I’ll often put one flash on either side of the stage or behind the band, pointing toward the crowd, and I’ll put another one in the back of the venue. I put them in different groups, or on different channels, so I can power each them on and off independently. The reasoning behind this is that If I’m on stage shooting out toward the crowd, without flash, there’s likely to be a black hole in my frame. If I can use flash to create an interesting highlight and build some contrast in the scene, the possibility for a strong photo grows exponentially.
AB: Is there anything you dislike about your job?
I don’t particularly enjoy the business side of it, but I can’t stress the importance of that enough, and so many photographers are not well versed in it. We need to educate ourselves, and a good starting point is joining an organization like ASMP, PPA, or APA. If you can’t figure out a contract or don’t know how to properly estimate for a job, it’s going to be a struggle to stay in business and it brings down the rest of the industry.
AB: What advice would you give people who want to do what you do?
I tell everybody to strive to achieve something other than the stage photo. It’s potentially going to be a lot more personal and meaningful to you, and you’re telling a story that most people don’t typically get to see. In my perspective, if a band chooses to use your behind-the-scenes photos on their website or their packaging, that’s a lot cooler than a stage photo, because it’s a captured moment that shows who they are, out of the spotlight.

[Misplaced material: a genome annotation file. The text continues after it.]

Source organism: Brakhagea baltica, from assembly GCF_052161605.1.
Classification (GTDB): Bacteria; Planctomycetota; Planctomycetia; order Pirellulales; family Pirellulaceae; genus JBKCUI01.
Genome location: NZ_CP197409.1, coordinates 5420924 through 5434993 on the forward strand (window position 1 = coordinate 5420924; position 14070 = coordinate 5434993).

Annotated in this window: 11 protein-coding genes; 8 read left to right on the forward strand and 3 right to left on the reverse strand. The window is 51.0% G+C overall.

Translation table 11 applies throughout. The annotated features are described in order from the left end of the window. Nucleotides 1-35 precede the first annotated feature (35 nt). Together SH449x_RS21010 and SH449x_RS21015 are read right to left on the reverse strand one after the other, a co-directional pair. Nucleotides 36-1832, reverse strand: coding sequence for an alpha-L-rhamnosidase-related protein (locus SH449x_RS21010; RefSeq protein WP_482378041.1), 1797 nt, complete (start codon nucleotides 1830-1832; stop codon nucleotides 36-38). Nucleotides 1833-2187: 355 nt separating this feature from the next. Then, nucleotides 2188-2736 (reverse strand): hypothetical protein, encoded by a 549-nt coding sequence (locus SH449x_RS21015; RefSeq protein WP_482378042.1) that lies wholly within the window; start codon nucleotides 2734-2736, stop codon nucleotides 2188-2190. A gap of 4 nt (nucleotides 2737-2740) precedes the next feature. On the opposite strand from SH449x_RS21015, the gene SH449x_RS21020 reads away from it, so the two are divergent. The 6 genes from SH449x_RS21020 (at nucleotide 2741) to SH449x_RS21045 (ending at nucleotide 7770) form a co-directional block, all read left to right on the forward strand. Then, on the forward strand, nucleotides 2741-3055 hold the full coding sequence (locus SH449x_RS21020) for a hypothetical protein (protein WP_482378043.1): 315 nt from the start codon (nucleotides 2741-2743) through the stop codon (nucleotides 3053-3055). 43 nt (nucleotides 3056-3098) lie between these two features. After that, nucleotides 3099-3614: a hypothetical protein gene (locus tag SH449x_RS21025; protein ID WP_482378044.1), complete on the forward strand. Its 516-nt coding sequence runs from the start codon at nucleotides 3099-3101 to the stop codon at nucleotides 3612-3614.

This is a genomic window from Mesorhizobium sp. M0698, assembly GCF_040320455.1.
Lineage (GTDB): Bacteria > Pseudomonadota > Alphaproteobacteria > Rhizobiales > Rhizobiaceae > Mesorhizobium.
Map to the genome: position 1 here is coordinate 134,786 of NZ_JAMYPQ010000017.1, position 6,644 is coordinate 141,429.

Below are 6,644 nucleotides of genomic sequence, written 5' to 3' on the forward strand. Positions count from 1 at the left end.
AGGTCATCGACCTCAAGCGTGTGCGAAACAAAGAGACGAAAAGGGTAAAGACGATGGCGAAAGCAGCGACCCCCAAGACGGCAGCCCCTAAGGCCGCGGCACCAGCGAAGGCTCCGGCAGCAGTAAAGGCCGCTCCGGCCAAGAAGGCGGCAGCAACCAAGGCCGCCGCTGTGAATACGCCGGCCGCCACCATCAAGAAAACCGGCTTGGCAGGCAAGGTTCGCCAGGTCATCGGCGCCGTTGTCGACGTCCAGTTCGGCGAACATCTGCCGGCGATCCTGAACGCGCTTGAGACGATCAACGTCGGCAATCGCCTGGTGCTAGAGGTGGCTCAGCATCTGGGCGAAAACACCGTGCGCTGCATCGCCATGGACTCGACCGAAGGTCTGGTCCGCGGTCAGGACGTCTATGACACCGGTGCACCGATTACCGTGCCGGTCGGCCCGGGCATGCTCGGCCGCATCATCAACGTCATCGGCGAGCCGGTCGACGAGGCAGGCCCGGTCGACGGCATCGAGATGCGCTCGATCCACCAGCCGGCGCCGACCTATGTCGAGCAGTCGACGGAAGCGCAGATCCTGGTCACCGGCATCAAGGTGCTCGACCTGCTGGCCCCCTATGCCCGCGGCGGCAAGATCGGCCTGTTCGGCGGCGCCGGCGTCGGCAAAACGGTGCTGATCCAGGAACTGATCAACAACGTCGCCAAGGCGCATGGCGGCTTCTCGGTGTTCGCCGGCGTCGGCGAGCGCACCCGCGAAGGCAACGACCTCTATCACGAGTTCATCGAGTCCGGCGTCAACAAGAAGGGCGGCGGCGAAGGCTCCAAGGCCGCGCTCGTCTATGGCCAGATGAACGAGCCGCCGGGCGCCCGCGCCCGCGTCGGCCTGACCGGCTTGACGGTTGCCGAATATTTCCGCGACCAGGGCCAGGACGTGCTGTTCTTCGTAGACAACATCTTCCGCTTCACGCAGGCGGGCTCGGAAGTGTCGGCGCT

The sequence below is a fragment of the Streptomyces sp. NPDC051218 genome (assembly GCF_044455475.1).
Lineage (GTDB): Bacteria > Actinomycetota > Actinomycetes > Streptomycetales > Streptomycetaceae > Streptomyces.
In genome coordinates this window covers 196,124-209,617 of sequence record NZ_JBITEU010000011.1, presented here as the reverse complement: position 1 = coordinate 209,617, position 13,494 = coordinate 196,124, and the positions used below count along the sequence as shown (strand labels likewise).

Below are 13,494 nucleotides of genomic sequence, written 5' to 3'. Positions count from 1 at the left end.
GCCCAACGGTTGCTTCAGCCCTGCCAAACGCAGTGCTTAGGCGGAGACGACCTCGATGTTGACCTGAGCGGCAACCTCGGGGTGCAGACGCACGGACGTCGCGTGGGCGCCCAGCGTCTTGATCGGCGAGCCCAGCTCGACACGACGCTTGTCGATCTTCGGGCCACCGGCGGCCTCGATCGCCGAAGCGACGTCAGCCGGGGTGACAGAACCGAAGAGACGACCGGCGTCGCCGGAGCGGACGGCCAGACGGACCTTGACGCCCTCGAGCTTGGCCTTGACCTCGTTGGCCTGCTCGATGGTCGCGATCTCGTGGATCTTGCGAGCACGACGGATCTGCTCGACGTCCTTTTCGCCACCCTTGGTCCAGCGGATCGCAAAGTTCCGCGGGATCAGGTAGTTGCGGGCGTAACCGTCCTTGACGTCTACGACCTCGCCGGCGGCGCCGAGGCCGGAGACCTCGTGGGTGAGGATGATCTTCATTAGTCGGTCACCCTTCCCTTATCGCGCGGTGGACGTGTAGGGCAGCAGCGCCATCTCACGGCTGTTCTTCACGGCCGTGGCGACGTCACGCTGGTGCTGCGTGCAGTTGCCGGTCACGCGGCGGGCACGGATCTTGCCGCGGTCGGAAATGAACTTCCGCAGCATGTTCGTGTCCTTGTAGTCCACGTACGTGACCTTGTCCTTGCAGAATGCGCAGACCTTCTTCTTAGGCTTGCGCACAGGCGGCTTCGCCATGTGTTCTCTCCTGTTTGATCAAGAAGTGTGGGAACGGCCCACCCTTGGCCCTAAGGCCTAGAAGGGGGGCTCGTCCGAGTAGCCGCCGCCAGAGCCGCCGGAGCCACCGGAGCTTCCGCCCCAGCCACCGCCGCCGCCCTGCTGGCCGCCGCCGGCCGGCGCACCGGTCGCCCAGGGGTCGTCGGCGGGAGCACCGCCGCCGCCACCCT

The fact that I have the privilege to spend time with these people—whom most of the time I have a huge amount of respect for—simply because I have a camera in my hand is a pretty special thing. I don’t take that for granted at all.
In our Breaking In series, we ask successful young professionals in photo- and video-related fields about what it took to get into their line of work, what it's like to make a living doing what they do, and how they made the transition from student days to working life.
This article first appeared in Resource Magazine, a quarterly photo and video publication for forward-thinking image makers worldwide. Dedicated to working and aspiring industry professionals, it is a comprehensive photo, video, and lifestyle platform offering readers the latest insight on photography skills, tech news, gear, and marketing techniques, all brought together with awe-inspiring images. Resource offers a unique, fresh perspective on the innovative, quickly evolving photographic world, emphasizing the work, art, and power of imagery. Resource Magazine is sold at newsstands across the U.S. and Canada, and is available for free in all major photo studios, labs, and equipment rental houses in New York, Los Angeles, Miami, San Francisco, and Chicago.